Iraq agrees to compensate US victims of Saddam

BAGHDAD - has agreed to financial compensation for Americans who say they were mistreated by executed dictator Saddam Hussein’s regime during the 1990-91 Gulf war, the US embassy said on Saturday.

By (AFP)

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Published: Sun 12 Sep 2010, 1:14 AM

Last updated: Mon 6 Apr 2015, 8:31 AM

“The agreement was signed on September 2,” US Embassy spokesman David Ranz said.

He could not confirm the size of the settlement, but the Christian Science Monitor reported that Baghdad had agreed to hand over 400 million dollars (314 million euros) in compensation.

The deal was signed between Iraqi Foreign Minister Hoshyar Zebari and US Ambassador to Baghdad Jim Jeffrey.

Iraq’s August 2, 1990 assault on neighbouring Kuwait was rapidly met with a concerted international military response that pushed Saddam’s forces out of the emirate and eventually ended in his ouster by a US-led coalition in 2003.

Several US citizens were held by Saddam’s regime during the war over Kuwait and used as human shields to deter coalition attacks, with some claiming they were mistreated and tortured by Saddam’s forces.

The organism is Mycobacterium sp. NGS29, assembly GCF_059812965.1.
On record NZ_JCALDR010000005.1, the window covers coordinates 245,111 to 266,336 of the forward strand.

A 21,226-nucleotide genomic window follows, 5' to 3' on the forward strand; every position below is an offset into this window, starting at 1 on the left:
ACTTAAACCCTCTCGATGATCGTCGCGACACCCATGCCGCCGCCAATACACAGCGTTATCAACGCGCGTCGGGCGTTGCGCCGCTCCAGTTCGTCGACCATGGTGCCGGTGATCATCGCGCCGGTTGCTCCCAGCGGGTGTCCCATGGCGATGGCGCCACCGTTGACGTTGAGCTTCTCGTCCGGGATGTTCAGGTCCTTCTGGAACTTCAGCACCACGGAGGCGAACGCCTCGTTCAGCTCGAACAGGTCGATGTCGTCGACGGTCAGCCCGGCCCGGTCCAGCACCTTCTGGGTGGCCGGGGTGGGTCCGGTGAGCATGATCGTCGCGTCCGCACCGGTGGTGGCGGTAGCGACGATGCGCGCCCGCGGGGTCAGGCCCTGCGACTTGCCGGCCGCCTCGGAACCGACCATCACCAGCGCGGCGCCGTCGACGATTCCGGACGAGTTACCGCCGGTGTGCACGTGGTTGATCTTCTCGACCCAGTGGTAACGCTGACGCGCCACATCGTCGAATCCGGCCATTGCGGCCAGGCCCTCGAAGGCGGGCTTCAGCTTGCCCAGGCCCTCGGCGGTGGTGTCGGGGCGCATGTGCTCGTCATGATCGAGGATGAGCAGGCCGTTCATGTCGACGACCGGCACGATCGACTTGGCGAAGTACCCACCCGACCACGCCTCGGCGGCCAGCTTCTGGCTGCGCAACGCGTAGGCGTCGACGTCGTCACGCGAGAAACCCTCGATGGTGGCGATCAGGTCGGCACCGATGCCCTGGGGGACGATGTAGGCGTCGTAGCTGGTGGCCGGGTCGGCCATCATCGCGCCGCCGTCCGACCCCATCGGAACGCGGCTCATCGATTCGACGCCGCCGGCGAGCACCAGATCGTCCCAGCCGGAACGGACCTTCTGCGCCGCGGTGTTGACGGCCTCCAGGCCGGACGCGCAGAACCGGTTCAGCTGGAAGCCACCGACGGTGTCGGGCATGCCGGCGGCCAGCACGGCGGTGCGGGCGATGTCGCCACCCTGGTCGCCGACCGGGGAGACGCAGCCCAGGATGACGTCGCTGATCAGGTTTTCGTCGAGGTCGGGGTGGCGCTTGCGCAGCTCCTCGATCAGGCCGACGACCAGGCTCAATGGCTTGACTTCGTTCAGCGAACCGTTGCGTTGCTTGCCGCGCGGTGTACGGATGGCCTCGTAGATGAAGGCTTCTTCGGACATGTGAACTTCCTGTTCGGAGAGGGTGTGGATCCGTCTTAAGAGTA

“The agreement was signed between the two countries to resolve several legal claims inherited from the former regime for US citizens,” Iraq’s foreign ministry said in a statement on its website.

It said the deal was part of efforts to “end the provisions of Chapter 7” of the UN Charter, which currently regards Iraq as a threat to international security and requires that sanctions be imposed upon it.

Since 1994, when the United Nations set up a reparations fund, Iraq has repaid 30.15 billion dollars (24 billion euros) to Kuwait, with a further 22.3 billion dollars (17.5 billion euros) in compensation still due.

Baghdad is required to put five percent of its oil and gas revenues into the fund.

Those obligations remain crippling to a country where infrastructure and the economy are in dire need of rebuilding after having been hammered by years of violence and sanctions.

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